excited that their favorite wrestler, Mil Máscaras, was
An MU student expressed his disapproval of Columbia police officers’ efforts to try to repeal the city’s recently changed marijuana laws at the Columbia City Council meeting Monday evening.
Bailey Hirschburg, 21, said it is inappropriate for the Columbia Police Officers Association to petition to change the 6-month-old law that passed with more than 60 percent of the votes .
KANSAS CITY — An ailing Cliff Lee held it together just long enough to deal with the Royals.
Fighting flu-like symptoms and nausea, the Cleveland left-hander shut out Kansas City on two hits through seven innings Monday night and got the win in a 5-1 victory.
Rock Bridge High School officials don’t have plans to speak to students and parents about sexual misconduct allegations made by an MU student against Principal Bruce Brotzman. Board of Education members have been virtually quiet on the issue as well.
“As far as what happens next, that’s up to the central office,” said Rock Bridge Assistant Principal Kathy Ritter. “We’re just going to continue on having school at Rock Bridge.”
A Columbia man who was accidentally shot in the leg over the weekend is expected to be released in a few days. Police learned of the shooting when University Hospital alerted them that Brandon Robbins, 19, was being admitted for gunshot wounds.
Robbins told police that he was visiting an apartment in the 1400 block of Greensboro Drive and was examining a firearm owned by one of the apartment residents. He was shot in the right leg as he handed the gun back to the resident, police said in a news release.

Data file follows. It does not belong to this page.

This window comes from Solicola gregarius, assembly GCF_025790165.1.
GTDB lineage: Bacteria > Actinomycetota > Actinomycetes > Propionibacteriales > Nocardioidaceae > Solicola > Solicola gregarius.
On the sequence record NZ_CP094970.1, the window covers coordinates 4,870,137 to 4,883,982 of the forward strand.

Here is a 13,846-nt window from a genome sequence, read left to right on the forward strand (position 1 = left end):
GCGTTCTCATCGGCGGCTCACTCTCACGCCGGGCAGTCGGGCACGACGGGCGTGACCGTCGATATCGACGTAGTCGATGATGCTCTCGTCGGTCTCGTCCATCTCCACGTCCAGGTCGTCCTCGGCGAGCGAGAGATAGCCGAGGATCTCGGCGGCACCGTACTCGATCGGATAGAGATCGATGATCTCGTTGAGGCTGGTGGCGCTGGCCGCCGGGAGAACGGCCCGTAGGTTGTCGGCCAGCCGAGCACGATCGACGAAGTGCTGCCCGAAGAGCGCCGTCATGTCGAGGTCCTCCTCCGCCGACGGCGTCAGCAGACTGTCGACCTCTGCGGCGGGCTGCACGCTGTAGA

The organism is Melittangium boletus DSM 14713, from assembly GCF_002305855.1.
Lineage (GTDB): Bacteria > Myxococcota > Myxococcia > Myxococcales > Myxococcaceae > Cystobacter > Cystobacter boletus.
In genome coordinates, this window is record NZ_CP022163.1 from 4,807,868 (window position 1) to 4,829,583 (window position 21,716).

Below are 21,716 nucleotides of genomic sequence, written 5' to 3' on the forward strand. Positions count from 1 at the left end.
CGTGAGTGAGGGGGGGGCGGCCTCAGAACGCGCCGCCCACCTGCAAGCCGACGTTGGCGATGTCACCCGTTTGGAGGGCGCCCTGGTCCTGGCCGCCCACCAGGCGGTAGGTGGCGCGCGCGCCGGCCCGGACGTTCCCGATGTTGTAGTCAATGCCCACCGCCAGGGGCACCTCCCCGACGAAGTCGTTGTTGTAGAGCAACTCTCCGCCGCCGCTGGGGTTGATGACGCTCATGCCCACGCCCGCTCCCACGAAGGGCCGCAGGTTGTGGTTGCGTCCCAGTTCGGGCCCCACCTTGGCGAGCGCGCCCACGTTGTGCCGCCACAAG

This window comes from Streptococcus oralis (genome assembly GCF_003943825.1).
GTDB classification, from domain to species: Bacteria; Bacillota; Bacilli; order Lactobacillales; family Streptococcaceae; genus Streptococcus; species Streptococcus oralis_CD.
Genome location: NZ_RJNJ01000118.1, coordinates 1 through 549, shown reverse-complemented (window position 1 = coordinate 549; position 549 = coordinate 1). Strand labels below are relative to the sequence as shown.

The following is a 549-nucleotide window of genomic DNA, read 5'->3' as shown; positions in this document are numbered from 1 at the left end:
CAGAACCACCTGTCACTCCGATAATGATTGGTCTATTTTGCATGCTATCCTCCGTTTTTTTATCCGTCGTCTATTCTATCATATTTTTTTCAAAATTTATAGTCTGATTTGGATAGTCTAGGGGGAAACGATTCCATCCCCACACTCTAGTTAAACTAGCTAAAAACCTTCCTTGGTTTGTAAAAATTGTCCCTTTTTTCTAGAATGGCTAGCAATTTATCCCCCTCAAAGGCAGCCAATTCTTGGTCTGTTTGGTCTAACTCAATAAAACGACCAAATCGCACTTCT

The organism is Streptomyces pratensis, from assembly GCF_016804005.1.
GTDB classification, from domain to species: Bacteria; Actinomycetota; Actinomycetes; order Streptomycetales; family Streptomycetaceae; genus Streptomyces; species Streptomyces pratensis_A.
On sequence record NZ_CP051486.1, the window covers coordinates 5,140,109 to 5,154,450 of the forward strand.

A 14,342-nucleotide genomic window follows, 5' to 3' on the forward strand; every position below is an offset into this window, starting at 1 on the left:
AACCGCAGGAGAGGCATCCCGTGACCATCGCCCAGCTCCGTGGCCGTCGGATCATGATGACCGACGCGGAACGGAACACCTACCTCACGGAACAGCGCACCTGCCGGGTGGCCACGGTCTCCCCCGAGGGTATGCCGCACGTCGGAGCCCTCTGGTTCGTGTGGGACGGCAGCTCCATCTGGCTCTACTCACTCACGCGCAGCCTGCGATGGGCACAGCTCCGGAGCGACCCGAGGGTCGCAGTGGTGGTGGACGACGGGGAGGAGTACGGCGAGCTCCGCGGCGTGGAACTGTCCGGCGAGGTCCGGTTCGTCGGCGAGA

People who consider themselves realists keep telling me that the times we live in are no different than other times past. But I simply can’t remember another time when I have hesitated saying such things as crime doesn’t pay or assuring youth that they will not be molested by a church leader, without providing them proof to convince them. I understand that folks feel it’s important to paint a positive face on our national image.
The preponderance of criminal acts and evil deeds that fill the news is sometimes so overwhelming I’m afraid to trust many of the old truths I once took for granted.
Seeing a slaughtered pig as a boy was something Jim Mason said he will never forget.
“I blacked out, and family members told me that I was hysterical for a few days,” Mason said. “I had nightmares and had to leave the farm to stay with my aunt. I didn’t want to return to the farm.”
Lucía Charún-Illescas left Peru 20 years ago because she could not make a living as a writer.
She resides in Hamburg, Germany, and said she felt the solitude of being an Afro-Hispanic author in a small Latin American community.
Heritage Academy, a private Christian college preparatory school, has teamed up with Missouri Baptist University to give high school seniors a head start on college with dual enrollment courses in college algebra and advanced biology.
Math teacher Tere DeWitt and biology teacher Laurie Wallace will use the university’s texts and syllabuses to instruct their high school classes.
Grant Elementary students gathered at the intersection of Bingham and Wayne roads with their parents on Monday morning, waiting to take their new bus to school. They looked over their shoulders as a big, yellow bus groaned down the street.
“I don’t guess he’ll be stopping,” said mom Debbie Hamilton.